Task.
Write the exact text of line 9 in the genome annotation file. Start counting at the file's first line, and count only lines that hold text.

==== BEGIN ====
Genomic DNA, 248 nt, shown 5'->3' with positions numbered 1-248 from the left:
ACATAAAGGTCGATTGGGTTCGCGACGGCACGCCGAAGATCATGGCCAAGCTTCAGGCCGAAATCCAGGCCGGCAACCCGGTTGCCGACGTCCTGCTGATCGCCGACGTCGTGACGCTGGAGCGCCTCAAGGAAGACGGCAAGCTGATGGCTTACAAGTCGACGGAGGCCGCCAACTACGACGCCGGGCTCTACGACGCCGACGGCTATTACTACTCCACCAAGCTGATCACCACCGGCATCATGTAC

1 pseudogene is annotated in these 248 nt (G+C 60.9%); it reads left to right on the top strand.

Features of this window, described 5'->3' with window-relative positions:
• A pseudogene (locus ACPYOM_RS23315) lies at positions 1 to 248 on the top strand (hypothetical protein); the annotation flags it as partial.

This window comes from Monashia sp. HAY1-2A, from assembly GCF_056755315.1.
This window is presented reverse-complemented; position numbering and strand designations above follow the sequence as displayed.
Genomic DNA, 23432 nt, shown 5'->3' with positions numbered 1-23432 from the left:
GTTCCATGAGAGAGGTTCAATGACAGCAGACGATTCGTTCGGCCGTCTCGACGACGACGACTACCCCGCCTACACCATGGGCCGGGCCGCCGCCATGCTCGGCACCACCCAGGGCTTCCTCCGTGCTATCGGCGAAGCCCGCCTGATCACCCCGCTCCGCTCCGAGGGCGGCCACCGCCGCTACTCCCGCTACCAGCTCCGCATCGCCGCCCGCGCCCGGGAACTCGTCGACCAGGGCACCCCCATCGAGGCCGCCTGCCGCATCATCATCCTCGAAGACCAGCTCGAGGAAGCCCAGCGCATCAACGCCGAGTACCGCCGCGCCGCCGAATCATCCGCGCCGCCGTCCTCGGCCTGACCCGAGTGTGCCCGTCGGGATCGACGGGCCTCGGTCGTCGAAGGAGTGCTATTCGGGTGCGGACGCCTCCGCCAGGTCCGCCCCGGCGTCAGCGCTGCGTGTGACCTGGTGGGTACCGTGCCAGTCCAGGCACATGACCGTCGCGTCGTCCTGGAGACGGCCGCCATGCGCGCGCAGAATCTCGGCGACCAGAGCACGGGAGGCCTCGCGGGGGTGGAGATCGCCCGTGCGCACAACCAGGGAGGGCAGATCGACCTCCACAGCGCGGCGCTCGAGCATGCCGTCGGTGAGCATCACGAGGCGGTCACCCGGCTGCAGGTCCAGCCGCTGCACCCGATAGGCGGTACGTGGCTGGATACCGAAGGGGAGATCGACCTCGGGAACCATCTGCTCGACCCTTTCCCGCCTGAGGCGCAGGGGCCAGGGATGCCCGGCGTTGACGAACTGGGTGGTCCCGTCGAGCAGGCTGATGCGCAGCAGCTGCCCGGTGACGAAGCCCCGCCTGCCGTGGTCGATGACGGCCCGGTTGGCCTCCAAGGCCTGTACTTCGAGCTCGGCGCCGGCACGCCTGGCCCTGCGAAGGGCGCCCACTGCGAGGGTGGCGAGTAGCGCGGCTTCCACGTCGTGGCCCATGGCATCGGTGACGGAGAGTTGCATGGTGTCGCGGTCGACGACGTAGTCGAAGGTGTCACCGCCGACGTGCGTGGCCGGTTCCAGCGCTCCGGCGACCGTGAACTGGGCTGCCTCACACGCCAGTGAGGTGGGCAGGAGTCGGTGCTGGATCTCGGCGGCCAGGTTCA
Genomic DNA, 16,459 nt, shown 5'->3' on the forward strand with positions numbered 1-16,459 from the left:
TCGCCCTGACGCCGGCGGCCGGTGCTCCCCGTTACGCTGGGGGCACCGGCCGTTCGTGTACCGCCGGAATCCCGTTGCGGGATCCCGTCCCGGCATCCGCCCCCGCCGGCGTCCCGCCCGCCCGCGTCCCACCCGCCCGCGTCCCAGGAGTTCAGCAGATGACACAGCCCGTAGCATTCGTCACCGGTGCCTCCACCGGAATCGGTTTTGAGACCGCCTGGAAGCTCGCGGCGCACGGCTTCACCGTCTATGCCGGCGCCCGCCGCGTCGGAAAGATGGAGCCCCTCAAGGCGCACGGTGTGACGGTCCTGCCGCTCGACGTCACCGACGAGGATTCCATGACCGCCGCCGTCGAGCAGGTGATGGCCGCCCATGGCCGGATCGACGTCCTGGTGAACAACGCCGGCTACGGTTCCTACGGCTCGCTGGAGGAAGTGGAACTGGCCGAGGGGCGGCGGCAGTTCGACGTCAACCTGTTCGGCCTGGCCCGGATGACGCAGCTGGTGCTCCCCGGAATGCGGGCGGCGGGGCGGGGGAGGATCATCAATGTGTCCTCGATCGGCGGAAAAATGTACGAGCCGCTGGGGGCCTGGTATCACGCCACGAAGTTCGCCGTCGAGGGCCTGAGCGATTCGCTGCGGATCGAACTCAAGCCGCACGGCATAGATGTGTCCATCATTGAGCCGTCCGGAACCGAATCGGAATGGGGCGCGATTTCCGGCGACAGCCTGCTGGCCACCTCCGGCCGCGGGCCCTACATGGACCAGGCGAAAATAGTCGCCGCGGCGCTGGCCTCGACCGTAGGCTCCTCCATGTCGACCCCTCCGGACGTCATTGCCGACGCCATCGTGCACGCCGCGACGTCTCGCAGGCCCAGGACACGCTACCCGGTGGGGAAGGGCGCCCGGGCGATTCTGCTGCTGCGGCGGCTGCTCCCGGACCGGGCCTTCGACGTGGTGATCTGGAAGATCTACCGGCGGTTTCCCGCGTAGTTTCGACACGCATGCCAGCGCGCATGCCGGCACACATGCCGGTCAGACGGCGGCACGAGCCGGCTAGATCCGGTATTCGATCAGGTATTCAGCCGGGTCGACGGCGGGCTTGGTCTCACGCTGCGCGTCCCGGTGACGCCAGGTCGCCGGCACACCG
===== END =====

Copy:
GTTCCATGAGAGAGGTTCAATGACAGCAGACGATTCGTTCGGCCGTCTCGACGACGACGACTACCCCGCCTACACCATGGGCCGGGCCGCCGCCATGCTCGGCACCACCCAGGGCTTCCTCCGTGCTATCGGCGAAGCCCGCCTGATCACCCCGCTCCGCTCCGAGGGCGGCCACCGCCGCTACTCCCGCTACCAGCTCCGCATCGCCGCCCGCGCCCGGGAACTCGTCGACCAGGGCACCCCCATCGAGGCCGCCTGCCGCATCATCATCCTCGAAGACCAGCTCGAGGAAGCCCAGCGCATCAACGCCGAGTACCGCCGCGCCGCCGAATCATCCGCGCCGCCGTCCTCGGCCTGACCCGAGTGTGCCCGTCGGGATCGACGGGCCTCGGTCGTCGAAGGAGTGCTATTCGGGTGCGGACGCCTCCGCCAGGTCCGCCCCGGCGTCAGCGCTGCGTGTGACCTGGTGGGTACCGTGCCAGTCCAGGCACATGACCGTCGCGTCGTCCTGGAGACGGCCGCCATGCGCGCGCAGAATCTCGGCGACCAGAGCACGGGAGGCCTCGCGGGGGTGGAGATCGCCCGTGCGCACAACCAGGGAGGGCAGATCGACCTCCACAGCGCGGCGCTCGAGCATGCCGTCGGTGAGCATCACGAGGCGGTCACCCGGCTGCAGGTCCAGCCGCTGCACCCGATAGGCGGTACGTGGCTGGATACCGAAGGGGAGATCGACCTCGGGAACCATCTGCTCGACCCTTTCCCGCCTGAGGCGCAGGGGCCAGGGATGCCCGGCGTTGACGAACTGGGTGGTCCCGTCGAGCAGGCTGATGCGCAGCAGCTGCCCGGTGACGAAGCCCCGCCTGCCGTGGTCGATGACGGCCCGGTTGGCCTCCAAGGCCTGTACTTCGAGCTCGGCGCCGGCACGCCTGGCCCTGCGAAGGGCGCCCACTGCGAGGGTGGCGAGTAGCGCGGCTTCCACGTCGTGGCCCATGGCATCGGTGACGGAGAGTTGCATGGTGTCGCGGTCGACGACGTAGTCGAAGGTGTCACCGCCGACGTGCGTGGCCGGTTCCAGCGCTCCGGCGACCGTGAACTGGGCTGCCTCACACGCCAGTGAGGTGGGCAGGAGTCGGTGCTGGATCTCGGCGGCCAGGTTCA